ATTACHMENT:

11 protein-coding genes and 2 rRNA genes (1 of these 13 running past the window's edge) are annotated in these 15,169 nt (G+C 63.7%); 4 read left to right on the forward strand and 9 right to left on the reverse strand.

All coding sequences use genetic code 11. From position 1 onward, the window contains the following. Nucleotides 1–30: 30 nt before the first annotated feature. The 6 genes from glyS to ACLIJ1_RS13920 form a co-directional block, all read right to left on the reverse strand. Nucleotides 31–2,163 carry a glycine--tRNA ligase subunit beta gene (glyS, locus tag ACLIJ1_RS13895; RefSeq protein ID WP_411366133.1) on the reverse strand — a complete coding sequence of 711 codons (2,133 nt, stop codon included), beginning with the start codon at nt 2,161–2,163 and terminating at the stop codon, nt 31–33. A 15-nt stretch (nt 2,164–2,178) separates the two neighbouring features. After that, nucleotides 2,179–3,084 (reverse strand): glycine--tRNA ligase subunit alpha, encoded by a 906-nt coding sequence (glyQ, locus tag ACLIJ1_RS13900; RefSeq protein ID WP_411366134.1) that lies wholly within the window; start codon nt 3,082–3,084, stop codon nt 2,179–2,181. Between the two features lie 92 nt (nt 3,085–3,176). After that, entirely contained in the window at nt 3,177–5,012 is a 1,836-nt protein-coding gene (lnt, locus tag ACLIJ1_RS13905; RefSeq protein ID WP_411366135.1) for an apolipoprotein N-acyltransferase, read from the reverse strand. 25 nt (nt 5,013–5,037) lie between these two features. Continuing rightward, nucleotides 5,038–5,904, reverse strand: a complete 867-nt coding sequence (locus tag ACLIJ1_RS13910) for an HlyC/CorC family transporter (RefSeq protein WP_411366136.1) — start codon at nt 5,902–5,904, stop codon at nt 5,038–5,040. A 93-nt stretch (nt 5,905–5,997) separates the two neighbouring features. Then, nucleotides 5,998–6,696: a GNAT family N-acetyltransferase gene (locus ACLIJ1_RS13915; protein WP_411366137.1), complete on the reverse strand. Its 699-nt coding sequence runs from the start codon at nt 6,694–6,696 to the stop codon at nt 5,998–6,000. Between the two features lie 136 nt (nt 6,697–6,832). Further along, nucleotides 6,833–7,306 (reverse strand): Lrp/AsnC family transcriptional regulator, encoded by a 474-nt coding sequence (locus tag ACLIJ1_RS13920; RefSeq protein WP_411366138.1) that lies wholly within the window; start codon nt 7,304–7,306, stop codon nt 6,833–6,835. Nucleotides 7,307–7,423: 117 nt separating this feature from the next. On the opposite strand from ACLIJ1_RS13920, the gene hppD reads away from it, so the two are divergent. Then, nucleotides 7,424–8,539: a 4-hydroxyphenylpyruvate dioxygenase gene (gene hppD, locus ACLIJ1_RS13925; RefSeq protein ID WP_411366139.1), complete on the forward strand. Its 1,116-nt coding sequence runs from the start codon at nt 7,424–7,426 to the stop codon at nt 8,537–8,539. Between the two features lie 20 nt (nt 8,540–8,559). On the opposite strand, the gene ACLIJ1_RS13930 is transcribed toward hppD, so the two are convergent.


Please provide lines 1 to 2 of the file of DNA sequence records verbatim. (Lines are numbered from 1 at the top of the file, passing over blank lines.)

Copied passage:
11 protein-coding genes and 2 rRNA genes (1 of these 13 running past the window's edge) are annotated in these 15,169 nt (G+C 63.7%); 4 read left to right on the forward strand and 9 right to left on the reverse strand.

All coding sequences use genetic code 11. From position 1 onward, the window contains the following. Nucleotides 1–30: 30 nt before the first annotated feature. The 6 genes from glyS to ACLIJ1_RS13920 form a co-directional block, all read right to left on the reverse strand. Nucleotides 31–2,163 carry a glycine--tRNA ligase subunit beta gene (glyS, locus tag ACLIJ1_RS13895; RefSeq protein ID WP_411366133.1) on the reverse strand — a complete coding sequence of 711 codons (2,133 nt, stop codon included), beginning with the start codon at nt 2,161–2,163 and terminating at the stop codon, nt 31–33. A 15-nt stretch (nt 2,164–2,178) separates the two neighbouring features. After that, nucleotides 2,179–3,084 (reverse strand): glycine--tRNA ligase subunit alpha, encoded by a 906-nt coding sequence (glyQ, locus tag ACLIJ1_RS13900; RefSeq protein ID WP_411366134.1) that lies wholly within the window; start codon nt 3,082–3,084, stop codon nt 2,179–2,181. Between the two features lie 92 nt (nt 3,085–3,176). After that, entirely contained in the window at nt 3,177–5,012 is a 1,836-nt protein-coding gene (lnt, locus tag ACLIJ1_RS13905; RefSeq protein ID WP_411366135.1) for an apolipoprotein N-acyltransferase, read from the reverse strand. 25 nt (nt 5,013–5,037) lie between these two features. Continuing rightward, nucleotides 5,038–5,904, reverse strand: a complete 867-nt coding sequence (locus tag ACLIJ1_RS13910) for an HlyC/CorC family transporter (RefSeq protein WP_411366136.1) — start codon at nt 5,902–5,904, stop codon at nt 5,038–5,040. A 93-nt stretch (nt 5,905–5,997) separates the two neighbouring features. Then, nucleotides 5,998–6,696: a GNAT family N-acetyltransferase gene (locus ACLIJ1_RS13915; protein WP_411366137.1), complete on the reverse strand. Its 699-nt coding sequence runs from the start codon at nt 6,694–6,696 to the stop codon at nt 5,998–6,000. Between the two features lie 136 nt (nt 6,697–6,832). Further along, nucleotides 6,833–7,306 (reverse strand): Lrp/AsnC family transcriptional regulator, encoded by a 474-nt coding sequence (locus tag ACLIJ1_RS13920; RefSeq protein WP_411366138.1) that lies wholly within the window; start codon nt 7,304–7,306, stop codon nt 6,833–6,835. Nucleotides 7,307–7,423: 117 nt separating this feature from the next. On the opposite strand from ACLIJ1_RS13920, the gene hppD reads away from it, so the two are divergent. Then, nucleotides 7,424–8,539: a 4-hydroxyphenylpyruvate dioxygenase gene (gene hppD, locus ACLIJ1_RS13925; RefSeq protein ID WP_411366139.1), complete on the forward strand. Its 1,116-nt coding sequence runs from the start codon at nt 7,424–7,426 to the stop codon at nt 8,537–8,539. Between the two features lie 20 nt (nt 8,540–8,559). On the opposite strand, the gene ACLIJ1_RS13930 is transcribed toward hppD, so the two are convergent.